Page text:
For more than three decades we have been bombarded with the mantra “reduce, reuse, recycle”. The accepted wisdom has been that if we all take individual action to curb consumption, repurpose used items and reduce waste, we can leave the planet in a better state for future generations.
This message was echoed recently on the popular ABC documentary, War on Waste presented by former Chaser comedian Craig Reucassel.
“The countries around the world where genuine recycling works better are countries where … it’s taught in school and the kids and the adults work together on it”, he told the Guardian.
Reucassel’s message: that if we say “no” to plastic bags and recycle our waste we can save money and (possibly) feel better about ourselves. Yet it fails in one important respect. In a capitalist society, the vast majority of us have no control over how products are made, distributed or disposed of.
The failures of a DIY approach to saving the planet are borne out by the facts.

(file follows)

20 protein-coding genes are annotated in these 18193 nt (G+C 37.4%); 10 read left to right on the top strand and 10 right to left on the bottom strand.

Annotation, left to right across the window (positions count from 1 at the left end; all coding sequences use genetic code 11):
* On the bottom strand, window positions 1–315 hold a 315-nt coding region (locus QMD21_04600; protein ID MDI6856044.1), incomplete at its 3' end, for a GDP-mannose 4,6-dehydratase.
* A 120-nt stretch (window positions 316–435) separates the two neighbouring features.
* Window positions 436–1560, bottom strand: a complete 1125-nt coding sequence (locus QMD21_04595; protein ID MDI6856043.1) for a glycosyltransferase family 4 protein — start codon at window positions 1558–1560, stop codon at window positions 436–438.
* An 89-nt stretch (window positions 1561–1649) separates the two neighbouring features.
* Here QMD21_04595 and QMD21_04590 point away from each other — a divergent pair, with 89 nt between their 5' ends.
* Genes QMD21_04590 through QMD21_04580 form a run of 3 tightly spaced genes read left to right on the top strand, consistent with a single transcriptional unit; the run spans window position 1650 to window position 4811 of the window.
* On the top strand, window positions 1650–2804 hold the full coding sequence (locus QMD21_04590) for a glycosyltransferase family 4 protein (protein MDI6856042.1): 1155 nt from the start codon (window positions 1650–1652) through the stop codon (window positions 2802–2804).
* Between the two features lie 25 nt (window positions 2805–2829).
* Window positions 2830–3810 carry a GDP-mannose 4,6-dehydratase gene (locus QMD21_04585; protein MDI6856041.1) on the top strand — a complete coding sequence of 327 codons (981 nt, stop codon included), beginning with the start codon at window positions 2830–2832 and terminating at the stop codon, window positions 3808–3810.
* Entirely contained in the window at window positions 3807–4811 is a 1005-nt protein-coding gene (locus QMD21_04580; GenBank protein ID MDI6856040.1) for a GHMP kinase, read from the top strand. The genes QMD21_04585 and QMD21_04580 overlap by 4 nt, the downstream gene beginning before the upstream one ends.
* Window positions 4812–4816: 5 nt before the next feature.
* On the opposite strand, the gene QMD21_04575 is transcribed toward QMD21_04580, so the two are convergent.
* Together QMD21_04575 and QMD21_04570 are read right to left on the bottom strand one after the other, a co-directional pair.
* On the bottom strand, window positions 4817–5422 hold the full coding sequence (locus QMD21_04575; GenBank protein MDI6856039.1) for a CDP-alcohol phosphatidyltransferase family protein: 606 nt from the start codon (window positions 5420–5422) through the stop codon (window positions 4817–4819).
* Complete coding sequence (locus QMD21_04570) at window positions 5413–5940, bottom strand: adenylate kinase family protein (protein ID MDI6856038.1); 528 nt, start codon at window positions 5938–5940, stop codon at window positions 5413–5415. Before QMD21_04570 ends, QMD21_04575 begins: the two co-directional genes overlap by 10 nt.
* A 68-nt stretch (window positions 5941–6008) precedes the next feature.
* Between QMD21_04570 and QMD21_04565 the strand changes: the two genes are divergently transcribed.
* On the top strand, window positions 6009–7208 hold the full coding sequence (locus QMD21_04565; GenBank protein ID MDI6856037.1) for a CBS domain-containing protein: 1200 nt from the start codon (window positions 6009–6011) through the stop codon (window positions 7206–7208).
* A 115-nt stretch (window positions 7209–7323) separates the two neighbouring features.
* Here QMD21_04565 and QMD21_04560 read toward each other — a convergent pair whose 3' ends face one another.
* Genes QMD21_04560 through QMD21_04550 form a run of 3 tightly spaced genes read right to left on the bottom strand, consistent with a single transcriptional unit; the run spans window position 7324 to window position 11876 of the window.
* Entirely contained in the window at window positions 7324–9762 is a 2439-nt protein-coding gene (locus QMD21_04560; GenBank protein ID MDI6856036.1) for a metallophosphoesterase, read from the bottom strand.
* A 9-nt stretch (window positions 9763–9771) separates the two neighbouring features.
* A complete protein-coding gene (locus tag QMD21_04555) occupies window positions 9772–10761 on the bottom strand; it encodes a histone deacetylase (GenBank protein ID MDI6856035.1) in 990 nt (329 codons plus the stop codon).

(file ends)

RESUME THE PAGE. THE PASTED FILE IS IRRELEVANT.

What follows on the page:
In Australia, 50 million tonnes of waste are produced each year, around 40 percent of which ends up in landfill. Waste has increased by 170 percent over the last two decades, while population has increased by only 28 percent. Households produce less than 30 percent of this waste; one-third is generated by industry and an additional 40 percent comes from construction and demolition.
Most alarming is the rise in electronic waste, such as computers, televisions, printers and mobile phones. According to Clean Up Australia, fewer than 10 percent of the 17 million televisions discarded in Australia each year are recycled; the remainder end up in landfill. “E-waste”, as it is called, is responsible for 70 percent of the toxic chemicals such as lead, cadmium and mercury in landfill.